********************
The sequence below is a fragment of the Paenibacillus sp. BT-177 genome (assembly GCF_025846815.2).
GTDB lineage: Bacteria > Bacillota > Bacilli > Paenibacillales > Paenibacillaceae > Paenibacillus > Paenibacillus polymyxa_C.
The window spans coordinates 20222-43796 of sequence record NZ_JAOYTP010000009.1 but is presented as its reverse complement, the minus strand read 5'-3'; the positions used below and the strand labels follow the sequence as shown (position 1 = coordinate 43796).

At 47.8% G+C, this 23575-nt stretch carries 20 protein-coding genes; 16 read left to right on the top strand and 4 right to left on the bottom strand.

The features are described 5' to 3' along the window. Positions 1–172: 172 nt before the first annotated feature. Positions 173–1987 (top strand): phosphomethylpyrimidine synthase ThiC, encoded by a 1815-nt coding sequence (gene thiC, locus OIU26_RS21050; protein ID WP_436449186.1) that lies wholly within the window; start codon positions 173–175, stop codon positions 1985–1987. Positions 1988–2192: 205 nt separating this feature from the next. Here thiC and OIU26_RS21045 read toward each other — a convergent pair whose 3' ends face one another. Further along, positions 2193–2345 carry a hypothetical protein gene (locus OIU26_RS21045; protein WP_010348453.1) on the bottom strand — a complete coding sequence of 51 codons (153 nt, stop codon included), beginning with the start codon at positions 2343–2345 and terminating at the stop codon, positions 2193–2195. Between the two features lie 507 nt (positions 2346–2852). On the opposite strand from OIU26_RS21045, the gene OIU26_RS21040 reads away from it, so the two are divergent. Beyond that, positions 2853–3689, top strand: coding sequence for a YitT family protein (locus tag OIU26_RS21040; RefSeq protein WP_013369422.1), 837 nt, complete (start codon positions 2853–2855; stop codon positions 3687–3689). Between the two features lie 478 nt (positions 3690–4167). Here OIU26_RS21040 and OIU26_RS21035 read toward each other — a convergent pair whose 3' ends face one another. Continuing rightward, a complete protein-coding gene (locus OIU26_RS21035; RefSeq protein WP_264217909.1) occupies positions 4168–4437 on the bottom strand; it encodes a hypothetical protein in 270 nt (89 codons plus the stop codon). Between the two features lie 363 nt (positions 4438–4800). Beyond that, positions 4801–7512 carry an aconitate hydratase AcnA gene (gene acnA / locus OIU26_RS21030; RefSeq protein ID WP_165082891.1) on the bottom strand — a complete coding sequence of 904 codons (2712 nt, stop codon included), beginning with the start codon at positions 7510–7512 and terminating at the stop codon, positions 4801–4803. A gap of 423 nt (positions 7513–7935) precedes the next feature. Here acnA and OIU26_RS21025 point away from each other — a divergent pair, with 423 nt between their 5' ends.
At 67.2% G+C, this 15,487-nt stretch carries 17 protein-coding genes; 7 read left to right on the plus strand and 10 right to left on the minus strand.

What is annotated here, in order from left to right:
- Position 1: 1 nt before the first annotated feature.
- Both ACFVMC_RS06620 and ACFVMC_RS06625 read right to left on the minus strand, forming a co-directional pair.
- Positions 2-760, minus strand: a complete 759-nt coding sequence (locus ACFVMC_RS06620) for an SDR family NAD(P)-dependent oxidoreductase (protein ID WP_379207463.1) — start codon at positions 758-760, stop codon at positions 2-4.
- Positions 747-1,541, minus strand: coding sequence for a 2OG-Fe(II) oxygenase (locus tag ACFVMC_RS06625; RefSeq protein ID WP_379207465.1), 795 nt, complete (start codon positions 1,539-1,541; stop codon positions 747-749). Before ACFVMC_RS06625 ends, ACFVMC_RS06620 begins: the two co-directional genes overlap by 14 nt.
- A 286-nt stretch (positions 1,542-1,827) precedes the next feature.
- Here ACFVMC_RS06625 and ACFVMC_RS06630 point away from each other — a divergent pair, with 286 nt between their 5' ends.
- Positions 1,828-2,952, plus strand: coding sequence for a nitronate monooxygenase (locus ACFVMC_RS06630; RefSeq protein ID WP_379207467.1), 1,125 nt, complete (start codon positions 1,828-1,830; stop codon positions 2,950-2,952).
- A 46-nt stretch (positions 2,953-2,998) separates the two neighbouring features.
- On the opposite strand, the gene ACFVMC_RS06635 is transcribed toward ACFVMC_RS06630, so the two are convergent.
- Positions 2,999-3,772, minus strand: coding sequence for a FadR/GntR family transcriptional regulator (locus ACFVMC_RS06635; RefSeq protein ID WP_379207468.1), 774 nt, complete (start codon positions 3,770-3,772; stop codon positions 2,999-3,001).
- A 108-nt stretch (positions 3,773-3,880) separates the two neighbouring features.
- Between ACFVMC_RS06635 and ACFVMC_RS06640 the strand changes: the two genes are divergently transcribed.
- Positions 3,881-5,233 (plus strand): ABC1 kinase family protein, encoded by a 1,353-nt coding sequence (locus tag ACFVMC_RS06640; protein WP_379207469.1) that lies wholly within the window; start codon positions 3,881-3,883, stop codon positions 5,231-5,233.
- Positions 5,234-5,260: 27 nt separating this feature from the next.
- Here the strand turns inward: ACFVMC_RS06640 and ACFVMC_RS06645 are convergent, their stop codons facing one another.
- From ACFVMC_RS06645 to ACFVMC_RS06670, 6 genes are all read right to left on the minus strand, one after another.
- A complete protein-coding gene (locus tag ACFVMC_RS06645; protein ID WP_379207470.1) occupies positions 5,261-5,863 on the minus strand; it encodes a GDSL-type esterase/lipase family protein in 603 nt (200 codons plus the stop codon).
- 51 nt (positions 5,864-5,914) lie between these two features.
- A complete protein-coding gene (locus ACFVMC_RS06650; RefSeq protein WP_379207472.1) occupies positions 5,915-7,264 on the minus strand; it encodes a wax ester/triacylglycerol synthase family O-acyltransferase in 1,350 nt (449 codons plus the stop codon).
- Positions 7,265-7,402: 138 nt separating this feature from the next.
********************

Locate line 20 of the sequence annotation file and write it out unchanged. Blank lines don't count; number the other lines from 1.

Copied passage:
- Positions 3,881-5,233 (plus strand): ABC1 kinase family protein, encoded by a 1,353-nt coding sequence (locus tag ACFVMC_RS06640; protein WP_379207469.1) that lies wholly within the window; start codon positions 3,881-3,883, stop codon positions 5,231-5,233.